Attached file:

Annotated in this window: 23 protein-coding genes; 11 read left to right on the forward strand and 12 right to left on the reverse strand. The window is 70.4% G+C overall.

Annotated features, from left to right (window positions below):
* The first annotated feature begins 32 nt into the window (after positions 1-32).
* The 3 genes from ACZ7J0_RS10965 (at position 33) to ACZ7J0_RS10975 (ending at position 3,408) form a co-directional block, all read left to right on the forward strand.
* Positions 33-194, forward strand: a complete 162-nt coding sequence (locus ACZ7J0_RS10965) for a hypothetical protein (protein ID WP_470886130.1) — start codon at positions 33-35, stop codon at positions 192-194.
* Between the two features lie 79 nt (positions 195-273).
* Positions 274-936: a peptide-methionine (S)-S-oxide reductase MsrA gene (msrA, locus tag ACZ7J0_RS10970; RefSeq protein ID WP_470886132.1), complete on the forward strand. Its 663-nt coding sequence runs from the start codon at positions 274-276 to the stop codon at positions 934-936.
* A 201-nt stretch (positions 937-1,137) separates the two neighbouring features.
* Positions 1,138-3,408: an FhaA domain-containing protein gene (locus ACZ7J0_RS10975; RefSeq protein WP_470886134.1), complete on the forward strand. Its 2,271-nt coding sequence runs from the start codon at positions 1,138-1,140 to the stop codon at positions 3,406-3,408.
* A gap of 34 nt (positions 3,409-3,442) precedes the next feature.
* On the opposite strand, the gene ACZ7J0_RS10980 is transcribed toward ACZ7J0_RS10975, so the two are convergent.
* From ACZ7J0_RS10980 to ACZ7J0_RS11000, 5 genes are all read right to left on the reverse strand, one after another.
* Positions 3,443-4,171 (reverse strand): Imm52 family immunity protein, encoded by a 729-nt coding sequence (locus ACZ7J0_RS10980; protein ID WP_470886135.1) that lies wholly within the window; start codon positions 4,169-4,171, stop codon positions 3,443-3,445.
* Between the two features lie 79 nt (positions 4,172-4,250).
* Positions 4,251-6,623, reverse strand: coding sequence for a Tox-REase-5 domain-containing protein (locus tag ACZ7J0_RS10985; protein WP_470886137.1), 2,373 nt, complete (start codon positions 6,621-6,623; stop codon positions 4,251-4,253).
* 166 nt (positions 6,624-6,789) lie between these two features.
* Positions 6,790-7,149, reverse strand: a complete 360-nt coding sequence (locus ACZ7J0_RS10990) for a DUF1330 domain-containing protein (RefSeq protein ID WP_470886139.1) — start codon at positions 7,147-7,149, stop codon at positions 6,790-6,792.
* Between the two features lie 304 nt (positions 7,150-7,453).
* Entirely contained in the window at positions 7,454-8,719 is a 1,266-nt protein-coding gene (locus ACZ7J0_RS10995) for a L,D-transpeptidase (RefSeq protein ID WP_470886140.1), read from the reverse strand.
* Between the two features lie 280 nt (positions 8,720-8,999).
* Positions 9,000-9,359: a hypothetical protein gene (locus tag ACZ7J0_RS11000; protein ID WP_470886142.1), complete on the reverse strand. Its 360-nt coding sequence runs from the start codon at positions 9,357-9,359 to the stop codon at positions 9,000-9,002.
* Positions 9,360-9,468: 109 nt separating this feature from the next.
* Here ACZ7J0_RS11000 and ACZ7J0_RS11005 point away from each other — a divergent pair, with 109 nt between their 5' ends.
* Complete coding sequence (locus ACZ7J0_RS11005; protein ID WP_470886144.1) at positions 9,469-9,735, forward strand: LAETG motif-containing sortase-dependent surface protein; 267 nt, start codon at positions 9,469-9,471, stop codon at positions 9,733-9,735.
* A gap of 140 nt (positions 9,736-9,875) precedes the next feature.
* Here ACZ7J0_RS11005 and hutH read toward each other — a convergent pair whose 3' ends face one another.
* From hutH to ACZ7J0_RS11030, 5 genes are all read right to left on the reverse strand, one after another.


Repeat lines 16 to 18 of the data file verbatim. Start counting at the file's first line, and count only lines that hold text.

* 166 nt (positions 6,624-6,789) lie between these two features.
* Positions 6,790-7,149, reverse strand: a complete 360-nt coding sequence (locus ACZ7J0_RS10990) for a DUF1330 domain-containing protein (RefSeq protein ID WP_470886139.1) — start codon at positions 7,147-7,149, stop codon at positions 6,790-6,792.
* Between the two features lie 304 nt (positions 7,150-7,453).